Monday, December 20, 2004

Who is that Woman?

Saturday, I found myself standing in a non-moving check-out line at Toys R Us. I always pick the line that doesn't move. It's a gift, really. The clerk had no gift receipt tape in her register.

So, as I stood, now blocked by the crowd, unable to move to another line, holding my two pathetic items (half-off), I stare off into the distance and realize that I am staring at myself in a mirrored window.

I hardly recognized myself. When did I turn into a middle-aged woman? How did my hair get so dark? Why do the circles under my eyes look so pronounced when I used concealer and foundation? Where are my lips? I remember when I was 28 and a friend of mine who was over forty told me that her lips had no color anymore. I thought that was odd, but here I am, on the brink of forty with colorless lips.

I'm beginning to see a disconnect between what I look like and how I feel. I don't feel like that pale, weary, frazzled woman. My grandmother is 98, almost 99 now and I'm guessing that she feels the same way. Our souls stay so much the same while our bodies morph into someone we don't recognize.

It's funny because I see my husband as the same man I first eyed nearly twenty years ago. Sometimes I consciously note his balding head and the gray on the sides and the wrinkled spot right above his ears, but mostly, I see him without really seeing his outer shell. He looks the same to me, even though he is twenty years older.

Madeline L'Engle points out that when we are in the midst of creating something, we become entirely unself-conscious, in the way that children are unself-conscious. Children do not ponder the shape of their noses or the symmetry of their faces. They have the gift of unawareness of their appearances. I wonder if the older you become, the more childlike and therefore, the more unself-conscious you can become.

With unself-consciousness comes freedom to really develop the person you are when your looks don't matter. . . which, if you are me, is most of the time.

7 Comments:

Blogger Bella said...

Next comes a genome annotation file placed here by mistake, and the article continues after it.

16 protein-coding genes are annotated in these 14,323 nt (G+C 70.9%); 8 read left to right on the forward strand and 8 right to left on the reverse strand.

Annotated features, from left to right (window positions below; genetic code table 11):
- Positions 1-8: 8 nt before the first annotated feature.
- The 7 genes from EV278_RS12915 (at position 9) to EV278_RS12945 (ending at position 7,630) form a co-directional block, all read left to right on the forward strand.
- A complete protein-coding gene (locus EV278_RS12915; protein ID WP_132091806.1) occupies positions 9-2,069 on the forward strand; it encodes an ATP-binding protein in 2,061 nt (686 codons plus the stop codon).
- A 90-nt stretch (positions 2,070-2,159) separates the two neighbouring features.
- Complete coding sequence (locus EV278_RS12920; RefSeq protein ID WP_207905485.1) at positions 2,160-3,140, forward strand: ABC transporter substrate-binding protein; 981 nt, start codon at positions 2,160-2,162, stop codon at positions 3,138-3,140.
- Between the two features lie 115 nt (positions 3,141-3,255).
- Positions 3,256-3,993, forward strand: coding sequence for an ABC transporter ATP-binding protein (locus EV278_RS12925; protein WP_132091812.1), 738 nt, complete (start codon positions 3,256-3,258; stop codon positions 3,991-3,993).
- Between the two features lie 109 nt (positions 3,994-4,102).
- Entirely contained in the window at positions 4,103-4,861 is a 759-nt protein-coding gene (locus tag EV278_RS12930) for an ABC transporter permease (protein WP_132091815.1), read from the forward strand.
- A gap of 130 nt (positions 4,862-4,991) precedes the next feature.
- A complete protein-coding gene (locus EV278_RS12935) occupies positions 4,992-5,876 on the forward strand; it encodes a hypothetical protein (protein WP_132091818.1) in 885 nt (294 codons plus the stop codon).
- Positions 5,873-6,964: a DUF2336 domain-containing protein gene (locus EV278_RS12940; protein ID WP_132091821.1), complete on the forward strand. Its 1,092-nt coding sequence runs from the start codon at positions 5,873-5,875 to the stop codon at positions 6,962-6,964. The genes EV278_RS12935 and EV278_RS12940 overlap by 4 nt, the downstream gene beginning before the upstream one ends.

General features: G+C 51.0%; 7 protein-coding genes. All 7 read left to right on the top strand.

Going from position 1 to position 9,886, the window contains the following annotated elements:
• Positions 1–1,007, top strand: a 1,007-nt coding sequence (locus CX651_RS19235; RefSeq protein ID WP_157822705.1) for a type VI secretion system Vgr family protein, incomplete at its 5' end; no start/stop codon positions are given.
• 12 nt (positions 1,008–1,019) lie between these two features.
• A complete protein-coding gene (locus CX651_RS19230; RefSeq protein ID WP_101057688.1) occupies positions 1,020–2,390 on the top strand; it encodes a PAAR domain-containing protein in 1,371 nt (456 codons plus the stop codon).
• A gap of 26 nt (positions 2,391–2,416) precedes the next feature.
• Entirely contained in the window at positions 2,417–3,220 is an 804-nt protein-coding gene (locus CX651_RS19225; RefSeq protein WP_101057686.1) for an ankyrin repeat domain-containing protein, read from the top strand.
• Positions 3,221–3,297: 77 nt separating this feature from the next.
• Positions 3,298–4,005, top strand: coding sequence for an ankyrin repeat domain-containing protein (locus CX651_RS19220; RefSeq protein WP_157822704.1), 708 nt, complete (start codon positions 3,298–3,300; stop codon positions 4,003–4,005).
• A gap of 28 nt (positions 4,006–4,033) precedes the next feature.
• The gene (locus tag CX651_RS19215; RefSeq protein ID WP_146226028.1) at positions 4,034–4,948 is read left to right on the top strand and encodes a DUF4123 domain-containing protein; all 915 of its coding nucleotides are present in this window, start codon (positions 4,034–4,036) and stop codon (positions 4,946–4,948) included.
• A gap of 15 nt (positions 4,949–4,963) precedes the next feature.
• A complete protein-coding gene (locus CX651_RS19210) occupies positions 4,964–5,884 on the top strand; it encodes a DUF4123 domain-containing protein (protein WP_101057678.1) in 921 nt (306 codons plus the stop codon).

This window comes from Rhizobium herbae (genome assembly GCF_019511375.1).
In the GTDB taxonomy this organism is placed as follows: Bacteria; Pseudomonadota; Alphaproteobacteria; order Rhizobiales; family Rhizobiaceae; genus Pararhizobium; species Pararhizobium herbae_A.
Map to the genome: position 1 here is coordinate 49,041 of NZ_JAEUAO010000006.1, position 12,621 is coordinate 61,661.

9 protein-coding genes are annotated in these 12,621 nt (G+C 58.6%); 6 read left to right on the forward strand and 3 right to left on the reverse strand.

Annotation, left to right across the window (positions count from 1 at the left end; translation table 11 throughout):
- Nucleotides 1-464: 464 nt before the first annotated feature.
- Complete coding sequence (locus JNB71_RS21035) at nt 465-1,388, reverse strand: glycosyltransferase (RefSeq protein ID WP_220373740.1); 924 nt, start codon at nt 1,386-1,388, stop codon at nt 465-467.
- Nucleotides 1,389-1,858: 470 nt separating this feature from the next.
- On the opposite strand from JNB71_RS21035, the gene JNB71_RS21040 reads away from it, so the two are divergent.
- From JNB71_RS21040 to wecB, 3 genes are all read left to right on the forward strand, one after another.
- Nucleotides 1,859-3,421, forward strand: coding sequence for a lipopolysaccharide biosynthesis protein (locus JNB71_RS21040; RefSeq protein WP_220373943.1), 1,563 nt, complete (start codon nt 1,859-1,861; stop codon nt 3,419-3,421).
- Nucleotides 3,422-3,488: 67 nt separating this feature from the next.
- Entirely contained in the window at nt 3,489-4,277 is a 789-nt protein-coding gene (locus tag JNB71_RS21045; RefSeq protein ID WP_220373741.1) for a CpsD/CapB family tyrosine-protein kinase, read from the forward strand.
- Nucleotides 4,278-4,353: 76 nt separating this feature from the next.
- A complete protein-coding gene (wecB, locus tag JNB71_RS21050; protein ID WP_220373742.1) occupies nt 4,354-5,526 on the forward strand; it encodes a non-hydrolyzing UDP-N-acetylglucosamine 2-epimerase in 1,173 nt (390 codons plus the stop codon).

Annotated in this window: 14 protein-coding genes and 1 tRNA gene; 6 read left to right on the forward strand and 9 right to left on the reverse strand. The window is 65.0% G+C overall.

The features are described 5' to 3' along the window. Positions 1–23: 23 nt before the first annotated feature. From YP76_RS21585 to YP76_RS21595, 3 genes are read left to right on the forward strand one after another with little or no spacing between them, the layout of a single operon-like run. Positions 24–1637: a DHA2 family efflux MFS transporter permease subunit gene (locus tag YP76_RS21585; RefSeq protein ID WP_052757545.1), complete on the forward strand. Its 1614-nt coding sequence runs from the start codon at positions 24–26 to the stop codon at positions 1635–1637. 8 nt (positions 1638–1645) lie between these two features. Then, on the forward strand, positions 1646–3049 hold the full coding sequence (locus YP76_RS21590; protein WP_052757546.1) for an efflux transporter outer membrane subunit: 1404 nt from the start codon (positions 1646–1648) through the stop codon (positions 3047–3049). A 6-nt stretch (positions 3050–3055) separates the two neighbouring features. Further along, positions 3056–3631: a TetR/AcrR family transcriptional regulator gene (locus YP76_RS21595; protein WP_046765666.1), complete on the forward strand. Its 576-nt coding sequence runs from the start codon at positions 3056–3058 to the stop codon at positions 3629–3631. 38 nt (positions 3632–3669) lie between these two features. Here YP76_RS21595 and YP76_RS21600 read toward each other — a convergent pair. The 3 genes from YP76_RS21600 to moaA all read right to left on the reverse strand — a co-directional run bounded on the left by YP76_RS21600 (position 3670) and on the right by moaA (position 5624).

I know exactly what you mean.
I'm 42 (nearly) and stopped wearing concealer and makeup nearly two years ago. I feel and look so much better for it. Of course, I can't go without my lip balm...
It's all about how we feel on the inside. Pretty fades, intelligence is permanent.

7:39 AM  
Blogger Stacy said...

You expressed so well, what I often feel. I'm a 40 yr old wife and mother on the outside, but there's still an 18 yr old on the inside screaming to get out.

8:15 AM  
Blogger Demented M said...

I pick the bad lines too. It's not a gift, it's a curse!

9:16 AM  
Blogger Square1 said...

I'm only 24 but can relate to your post. You're probably thinking, "Yeah right, what do you know you whipper-snapper?!" As they say, it's not the years... it's the miles. I've seen a lot of miles in my young life. I seem to have donned the cloak of invisibility to the extent I've become invisible to myself.

9:41 AM  
Blogger Marguerite said...

Five and a half years ago my favorite dog was killed by a stone thrown by a garbage truck. It was as if a loved family member had died - because a loved family member had died.

I found myself shedding tears at random moments throughout the day, so I stopped wearing makeup. It was an introduction to the freedom to have a clean face. Wash it, moisturize it, don't worry about it.

Now I don't cry anymore, but I don't wear makeup anymore either. At (almost) 60 I've got better ways to spend my money and time.

3:57 PM  
Blogger Jan said...

When I see myself in a full-length mirror or a photo, I am astonished. When I think of myself, I picture me at 20. Now I'm 41 and overweight. The disconnect is huge! I suppose that is why we should occupy ourselves rather than spend time contemplating ourselves. Its soul preservation!

10:46 AM  
Blogger Rebecca Seiler said...

Ladies, i am only 15 and i don't walk out of the house without makeup, B/c of my magnet school, they require 200% of your time, so where does that leave time to pamper yourself? not much time at all, thats why i have to wear concealer under my eyes, b/c if i didn't people would see the horror. Bad spots on a body come in all shapes and sizes, some girls dont like their noses, other aren't happy with how much weight they pack, and others are just conscious about how they look 24/7 (which is me)lol, and i don't believe that children don't go through the same things that adults go through, Ive never met a single person in my short life so far that hasn't been deprived of sleep, or doesn't like the way they look.

9:22 PM  

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